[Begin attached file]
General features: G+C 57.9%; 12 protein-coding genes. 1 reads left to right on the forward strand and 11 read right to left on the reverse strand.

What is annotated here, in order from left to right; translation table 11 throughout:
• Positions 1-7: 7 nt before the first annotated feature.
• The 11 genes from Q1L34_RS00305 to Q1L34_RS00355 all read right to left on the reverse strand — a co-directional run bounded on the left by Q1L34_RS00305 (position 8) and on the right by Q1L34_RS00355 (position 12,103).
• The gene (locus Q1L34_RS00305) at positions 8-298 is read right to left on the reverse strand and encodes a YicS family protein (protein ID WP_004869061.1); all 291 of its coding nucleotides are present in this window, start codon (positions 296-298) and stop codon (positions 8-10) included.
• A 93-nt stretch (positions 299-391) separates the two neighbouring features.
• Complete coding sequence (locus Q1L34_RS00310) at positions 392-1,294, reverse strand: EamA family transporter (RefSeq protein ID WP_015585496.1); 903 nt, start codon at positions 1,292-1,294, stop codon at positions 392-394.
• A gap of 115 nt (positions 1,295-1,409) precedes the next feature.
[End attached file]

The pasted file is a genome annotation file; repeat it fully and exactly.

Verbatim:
General features: G+C 57.9%; 12 protein-coding genes. 1 reads left to right on the forward strand and 11 read right to left on the reverse strand.

What is annotated here, in order from left to right; translation table 11 throughout:
• Positions 1-7: 7 nt before the first annotated feature.
• The 11 genes from Q1L34_RS00305 to Q1L34_RS00355 all read right to left on the reverse strand — a co-directional run bounded on the left by Q1L34_RS00305 (position 8) and on the right by Q1L34_RS00355 (position 12,103).
• The gene (locus Q1L34_RS00305) at positions 8-298 is read right to left on the reverse strand and encodes a YicS family protein (protein ID WP_004869061.1); all 291 of its coding nucleotides are present in this window, start codon (positions 296-298) and stop codon (positions 8-10) included.
• A 93-nt stretch (positions 299-391) separates the two neighbouring features.
• Complete coding sequence (locus Q1L34_RS00310) at positions 392-1,294, reverse strand: EamA family transporter (RefSeq protein ID WP_015585496.1); 903 nt, start codon at positions 1,292-1,294, stop codon at positions 392-394.
• A gap of 115 nt (positions 1,295-1,409) precedes the next feature.